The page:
Dr. Verghese does not believe that poverty provides a miraculous immunity to mental afflictions. Suicides, for instance, happen fairly often, even though attempted suicide is a punishable offense. He quotes a survey of his district that found psychological disturbance in 66 per 1,000 people, of which about a third were psychotic. Psychotic illness, schizophrenia in particular, occurs in a relatively constant pattern from culture to culture; the interesting question regards the other two-thirds, the nature of the less severe mental illnesses of a third world country. Their incidence may vary between the less and the more sophisticated sections of society, for one thing: a study carried out in Bengal found Brahmins to have about four times as many symptoms as non-Hindu tribesmen.1

It is at any rate safe to say that rural India does not run to the shrink with a problem as Manhattan does; nor indeed could it in view of the scarcity of psychiatric resources. When India gained independence, there were about fifty psychiatrists in the country, many of them army doctors; now the number is estimated at only about 500 for India’s 640 million people; others—perhaps too many—leave India to practice abroad. Medical and psychiatric facilities range from the basic care given free in clinics and large hospitals, through part-payment, to expensive private treatment.

Only the severest cases from the 66 per 1,000 seek official medical help, Verghese considers, the criterion being inability to go out to work or to housekeep. Most—about 80 percent, he estimates—have been to at least one local healer before coming to the hospital. With hysterical and neurotic symptoms he believes the healers can have great success; patients, particularly those from rural areas, are likely to attribute their symptoms to witchcraft or the violation of a taboo, which provides a rationale for the healer.

Erna Hoch, a Swiss psychiatrist who has lived in rural Kashmir, has studied the work of “pirs” and “faquirs” there. She argues that they use processes that—covertly, anyway—also have a place in Western psychotherapy. The healer may act as a catalyst to the illness; he may “transfer” some of his own health or energy to the patient; he may offer a symbolic rebirth; he may operate a kind of temporary “dialysis” whereby he absorbs the patient’s sickness (“every psychotherapist at some time or other has felt like blotting paper that has to absorb the patient’s anger and other negative emotions,” she adds). She observed frequent instant “cures,” not always lasting ones—though where illness is attributed to wrong actions there is a strong incentive to stay cured. The prescribing of rituals and penances seemed to be among the most effective therapies. 2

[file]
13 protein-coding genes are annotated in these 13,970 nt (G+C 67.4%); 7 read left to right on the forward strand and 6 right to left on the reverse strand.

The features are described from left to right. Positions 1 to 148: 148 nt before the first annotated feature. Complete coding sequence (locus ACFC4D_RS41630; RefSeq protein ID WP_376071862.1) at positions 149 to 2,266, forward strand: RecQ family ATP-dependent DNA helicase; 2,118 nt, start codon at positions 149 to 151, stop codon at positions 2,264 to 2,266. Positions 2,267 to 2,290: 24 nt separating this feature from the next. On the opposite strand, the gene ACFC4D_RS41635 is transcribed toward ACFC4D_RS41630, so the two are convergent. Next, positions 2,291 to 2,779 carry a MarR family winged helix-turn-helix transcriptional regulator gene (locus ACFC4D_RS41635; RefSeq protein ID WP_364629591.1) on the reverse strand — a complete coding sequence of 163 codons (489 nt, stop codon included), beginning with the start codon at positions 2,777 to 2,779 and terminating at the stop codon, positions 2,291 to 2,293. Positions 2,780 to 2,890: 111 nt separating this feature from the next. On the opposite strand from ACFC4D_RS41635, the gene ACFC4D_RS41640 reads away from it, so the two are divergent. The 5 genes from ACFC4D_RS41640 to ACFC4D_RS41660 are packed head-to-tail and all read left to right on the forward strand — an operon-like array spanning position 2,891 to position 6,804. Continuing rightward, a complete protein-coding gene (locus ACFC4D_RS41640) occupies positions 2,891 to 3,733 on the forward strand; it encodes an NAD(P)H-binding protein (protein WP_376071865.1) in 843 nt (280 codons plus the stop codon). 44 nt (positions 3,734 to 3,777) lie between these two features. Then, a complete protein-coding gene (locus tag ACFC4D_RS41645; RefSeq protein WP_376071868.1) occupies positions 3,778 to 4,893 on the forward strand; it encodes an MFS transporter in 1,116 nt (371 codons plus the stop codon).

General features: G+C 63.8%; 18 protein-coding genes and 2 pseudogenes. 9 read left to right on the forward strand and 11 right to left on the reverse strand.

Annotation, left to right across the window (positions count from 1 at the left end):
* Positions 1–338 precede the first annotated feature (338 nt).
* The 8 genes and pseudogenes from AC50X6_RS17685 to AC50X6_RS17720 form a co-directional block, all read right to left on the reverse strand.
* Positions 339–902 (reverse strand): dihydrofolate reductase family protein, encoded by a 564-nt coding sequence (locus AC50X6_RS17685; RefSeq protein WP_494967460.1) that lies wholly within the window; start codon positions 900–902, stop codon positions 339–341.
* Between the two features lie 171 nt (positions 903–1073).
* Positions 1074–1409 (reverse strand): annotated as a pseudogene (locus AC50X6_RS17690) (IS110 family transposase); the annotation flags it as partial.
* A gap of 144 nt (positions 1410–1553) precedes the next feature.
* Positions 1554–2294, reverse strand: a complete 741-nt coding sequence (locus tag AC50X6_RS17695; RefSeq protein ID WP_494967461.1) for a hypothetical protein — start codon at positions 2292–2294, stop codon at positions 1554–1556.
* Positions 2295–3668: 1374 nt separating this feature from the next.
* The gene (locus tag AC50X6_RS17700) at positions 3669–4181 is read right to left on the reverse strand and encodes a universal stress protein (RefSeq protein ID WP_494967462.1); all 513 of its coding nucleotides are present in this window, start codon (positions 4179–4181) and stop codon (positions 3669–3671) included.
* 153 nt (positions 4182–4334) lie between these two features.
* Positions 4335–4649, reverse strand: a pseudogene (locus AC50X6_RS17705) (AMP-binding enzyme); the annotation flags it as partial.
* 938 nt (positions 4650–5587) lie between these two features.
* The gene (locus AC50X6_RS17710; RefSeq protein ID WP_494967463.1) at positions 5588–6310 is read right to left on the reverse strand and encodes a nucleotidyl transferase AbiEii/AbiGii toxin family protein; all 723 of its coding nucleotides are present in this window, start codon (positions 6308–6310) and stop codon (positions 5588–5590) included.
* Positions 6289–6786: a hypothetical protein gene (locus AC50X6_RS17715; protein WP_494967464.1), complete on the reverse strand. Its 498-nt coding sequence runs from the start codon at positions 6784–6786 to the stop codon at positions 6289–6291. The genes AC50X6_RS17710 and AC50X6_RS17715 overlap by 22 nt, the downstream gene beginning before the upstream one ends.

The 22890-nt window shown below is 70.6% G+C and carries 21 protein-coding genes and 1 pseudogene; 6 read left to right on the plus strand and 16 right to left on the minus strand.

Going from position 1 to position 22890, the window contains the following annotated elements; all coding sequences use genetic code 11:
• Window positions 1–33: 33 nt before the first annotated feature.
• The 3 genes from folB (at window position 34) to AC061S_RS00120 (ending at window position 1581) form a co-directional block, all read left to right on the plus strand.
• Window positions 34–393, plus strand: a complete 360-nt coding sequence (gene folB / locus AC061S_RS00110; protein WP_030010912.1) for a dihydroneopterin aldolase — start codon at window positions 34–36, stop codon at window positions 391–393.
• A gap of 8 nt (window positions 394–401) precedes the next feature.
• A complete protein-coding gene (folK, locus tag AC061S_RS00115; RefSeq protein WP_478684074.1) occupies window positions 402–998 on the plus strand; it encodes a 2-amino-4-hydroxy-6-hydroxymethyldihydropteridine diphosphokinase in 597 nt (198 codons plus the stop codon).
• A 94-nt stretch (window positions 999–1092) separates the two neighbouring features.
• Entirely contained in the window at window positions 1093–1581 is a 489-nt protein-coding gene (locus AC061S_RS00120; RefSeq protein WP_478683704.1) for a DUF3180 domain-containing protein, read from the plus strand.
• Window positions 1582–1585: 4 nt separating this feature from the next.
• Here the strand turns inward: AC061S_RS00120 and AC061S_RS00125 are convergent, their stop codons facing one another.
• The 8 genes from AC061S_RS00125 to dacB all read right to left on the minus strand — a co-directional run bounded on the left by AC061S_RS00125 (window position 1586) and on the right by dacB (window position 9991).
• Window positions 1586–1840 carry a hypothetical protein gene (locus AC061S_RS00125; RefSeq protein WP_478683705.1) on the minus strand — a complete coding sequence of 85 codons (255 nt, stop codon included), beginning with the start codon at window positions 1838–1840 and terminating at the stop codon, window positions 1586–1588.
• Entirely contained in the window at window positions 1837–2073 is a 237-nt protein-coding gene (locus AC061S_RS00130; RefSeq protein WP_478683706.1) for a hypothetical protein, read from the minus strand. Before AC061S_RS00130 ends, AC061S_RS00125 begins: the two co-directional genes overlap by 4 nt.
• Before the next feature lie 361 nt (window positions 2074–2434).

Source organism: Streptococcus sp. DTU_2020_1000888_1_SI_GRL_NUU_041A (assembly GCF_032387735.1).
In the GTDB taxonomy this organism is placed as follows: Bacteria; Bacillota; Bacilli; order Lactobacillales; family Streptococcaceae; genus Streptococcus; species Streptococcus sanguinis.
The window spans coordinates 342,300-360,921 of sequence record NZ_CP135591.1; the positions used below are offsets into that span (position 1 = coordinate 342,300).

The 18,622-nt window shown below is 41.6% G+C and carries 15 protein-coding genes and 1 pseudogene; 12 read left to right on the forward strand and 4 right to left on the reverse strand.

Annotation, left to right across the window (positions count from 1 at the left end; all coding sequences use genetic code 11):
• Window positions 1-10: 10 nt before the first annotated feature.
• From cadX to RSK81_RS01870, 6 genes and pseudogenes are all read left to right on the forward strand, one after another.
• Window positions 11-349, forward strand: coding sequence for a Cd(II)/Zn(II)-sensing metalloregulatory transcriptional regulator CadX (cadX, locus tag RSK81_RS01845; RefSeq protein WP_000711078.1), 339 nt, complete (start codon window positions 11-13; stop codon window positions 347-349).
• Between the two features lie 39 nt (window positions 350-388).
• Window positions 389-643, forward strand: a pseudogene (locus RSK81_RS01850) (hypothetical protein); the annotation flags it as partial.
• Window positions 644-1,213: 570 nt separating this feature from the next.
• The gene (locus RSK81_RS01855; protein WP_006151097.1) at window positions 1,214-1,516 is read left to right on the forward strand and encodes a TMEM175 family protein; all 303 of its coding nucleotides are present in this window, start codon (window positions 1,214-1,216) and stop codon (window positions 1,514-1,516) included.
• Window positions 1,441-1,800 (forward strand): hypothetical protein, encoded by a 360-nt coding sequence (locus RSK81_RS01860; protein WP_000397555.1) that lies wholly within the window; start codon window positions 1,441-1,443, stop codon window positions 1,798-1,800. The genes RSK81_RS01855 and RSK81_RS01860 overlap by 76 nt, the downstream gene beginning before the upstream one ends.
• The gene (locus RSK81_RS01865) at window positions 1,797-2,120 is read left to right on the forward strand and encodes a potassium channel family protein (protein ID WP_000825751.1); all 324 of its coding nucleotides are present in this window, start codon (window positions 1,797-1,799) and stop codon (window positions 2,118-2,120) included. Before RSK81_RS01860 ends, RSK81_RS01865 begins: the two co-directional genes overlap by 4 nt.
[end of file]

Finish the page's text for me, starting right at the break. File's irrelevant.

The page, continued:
In their study of mental illness in a south Indian community, the British psychologists G.M. Carstairs and R.L. Kapur describe the work of a local healer, the Mantarwadi, or expert in horoscopes and mantras:

There were about 20 clients who, it seemed, had been waiting patiently since the early hours of the morning. Without even looking at them the Mantarwadi sat down on the only chair in the room (a bench was soon brought in for us) and started drawing with a chalk the zodiac chart for the day on the desk in front of him.

Having completed this chart he casually summoned the client sitting nearest and from the clock checked the exact time the client came face to face with him. With a wave of the hand he forbade the man from talking—as he evidently wanted to—about his present misery. The next few minutes were spent in some further calculations while the client waited patiently. Having finished the calculations the Mantarwadi spoke out with a clear commanding voice: “You are 60, you come from a place where the fish abound and you want relief from the pains and aches which have been haunting you for a long time.” “And fever,” said the client. “And fever,” agreed the Mantarwadi…. “Is it true or is it not that your father is dead?” “Yes,” agreed the client. “Then is it true or is it not that during the last three years at least once you did not complete the ritual of Shradda?” The client hung his head down and acquiesced meekly. “Well this is what comes of not attending to your dead ancestors. You will need to arrange a ritual feast to which at least five Brahmins must be invited. You will have to go to Dharmasthala and bathe in the holy water. And here is a thread which you must wear on your aching knees.” Saying this he held out a piece of string, whispered a mantra over it and gave it to the man.

The man folded his hands, touched his forehead to the ground in front of the healer, and left after putting a rupee note on the desk.3

  1. 1

    D.N. Nandi, Psychoanalysis in Urban and Rural India. National Seminar on Psychotherapeutic Processes (National Institute of Mental Health and Neuro Sciences, Bangalore, 1978).

  2. 2

    Erna Hoch, Process in Instant Cure. National Seminar on Psychotherapeutic Processes (National Institute of Mental Health and Neuro Sciences, Bangalore, 1978).

  3. 3

    G.M. Carstairs and R.L. Kapur, The Great Universe of Kota (University of California Press, 1976).